VHDL-A divides the code up into entity and architecture sections. The entity keyword is used to introduce the description of the interface of the component. Here we define ports p and n and a parameter, r. Then, the architecture keyword is used to introduce the description of its internal details. An entity can have more than one architecture ("polymorphism"), so we have to give each one a name, signal_flow in this case, so we can specify which morphology we want to use later on. To implement an architecture with ohmic behavior, we first state explicitly that the voltage V and current I are the across and through variables, respectively, of our ports with:

quantity vr across ir through p to n


(Side note: The terminology “through and across variables” comes from the mathematics of the class of problem that all SPICE-like solvers solve, namely differential algebraic equations or DAEs. In Verilog-A, through and across variables like voltage and currents are called "natures" and a pair of related through and across variables is called a "discipline." Voltage and current natures, plus some other information like tolerances, form the electrical discipline. Confusingly, VHDL-A uses the term "nature" for the pair of natures, whereas Verilog-A uses "discipline.")


Then we specify Ohm’s law, V=IR, for the branch constitutive equation:


 vr == ir * r

The "double equal signs" operator implies the simulator should force the equation to be true for every time step in the simulation: it isn’t a one-time assignment like the a = b in C and Java nor the a := b in Pascal and ADA. (And it isn't at all like the equality test A == B in C and Java.)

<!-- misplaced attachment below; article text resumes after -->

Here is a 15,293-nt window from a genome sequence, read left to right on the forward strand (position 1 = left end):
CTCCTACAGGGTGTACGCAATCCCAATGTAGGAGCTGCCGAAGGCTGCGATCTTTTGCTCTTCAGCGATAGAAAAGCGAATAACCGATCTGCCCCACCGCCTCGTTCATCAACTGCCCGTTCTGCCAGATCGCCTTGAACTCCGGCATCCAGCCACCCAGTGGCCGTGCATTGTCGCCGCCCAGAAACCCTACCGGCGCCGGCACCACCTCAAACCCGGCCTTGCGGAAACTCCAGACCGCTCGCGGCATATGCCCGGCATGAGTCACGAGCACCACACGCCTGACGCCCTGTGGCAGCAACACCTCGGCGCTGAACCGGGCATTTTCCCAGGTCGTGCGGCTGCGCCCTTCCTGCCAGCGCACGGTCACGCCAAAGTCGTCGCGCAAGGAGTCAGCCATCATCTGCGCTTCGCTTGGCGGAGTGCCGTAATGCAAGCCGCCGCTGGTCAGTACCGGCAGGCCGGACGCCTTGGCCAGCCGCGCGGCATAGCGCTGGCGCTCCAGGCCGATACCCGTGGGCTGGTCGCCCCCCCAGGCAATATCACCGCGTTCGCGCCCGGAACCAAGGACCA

In contrast, Verilog-A combines the entity/architecture ideas. The module keyword is used to introduce both interface (the parameter, inout, and electrical lines) and the internals (the block that is bounded by analog begin end ).

The line:

V(p,n) <+ I(p,n) * r; called a contribution statement. It is similar to the one in VHDL with double equals == except that the operator in Verilog-A is <+ . Why <+ ? It's because Verilog-A allows multiple contributions to add to the voltage V(p,n). For example,

V(p,n) <+ V(p2,n2);

V(p,n) <+ V(p3,n3);

…is equivalent to:

V(p,n) <+ V(p2,n2)+ V(p3,n3);


Similar to == in VHDL, <+ in Verilog-A implies the simulator should do whatever it takes (iteration!) to force the equation to be true for every time step in the simulation.


In Verilog-A, there is no need for a line like quantity vr across ir through p to n that we had in VHDL because the so-called access functions, V() and I(), are defined in the `included disciplines.vams header file and thereby associated with any instances of the electrical discipline.


So, that's a component. Part 2 shows you how include the Verilog-A version into ADS create a testbench that instantiates the component, adds some stimulus, and shows you the response.